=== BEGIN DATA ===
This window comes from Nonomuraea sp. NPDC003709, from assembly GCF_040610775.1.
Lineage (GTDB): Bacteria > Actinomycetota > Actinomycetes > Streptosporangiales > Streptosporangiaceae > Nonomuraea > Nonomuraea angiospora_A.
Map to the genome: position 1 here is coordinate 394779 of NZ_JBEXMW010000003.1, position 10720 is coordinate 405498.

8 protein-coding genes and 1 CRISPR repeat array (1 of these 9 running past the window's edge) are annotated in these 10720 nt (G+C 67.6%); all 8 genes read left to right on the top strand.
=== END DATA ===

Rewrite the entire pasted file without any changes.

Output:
This window comes from Nonomuraea sp. NPDC003709, from assembly GCF_040610775.1.
Lineage (GTDB): Bacteria > Actinomycetota > Actinomycetes > Streptosporangiales > Streptosporangiaceae > Nonomuraea > Nonomuraea angiospora_A.
Map to the genome: position 1 here is coordinate 394779 of NZ_JBEXMW010000003.1, position 10720 is coordinate 405498.

8 protein-coding genes and 1 CRISPR repeat array (1 of these 9 running past the window's edge) are annotated in these 10720 nt (G+C 67.6%); all 8 genes read left to right on the top strand.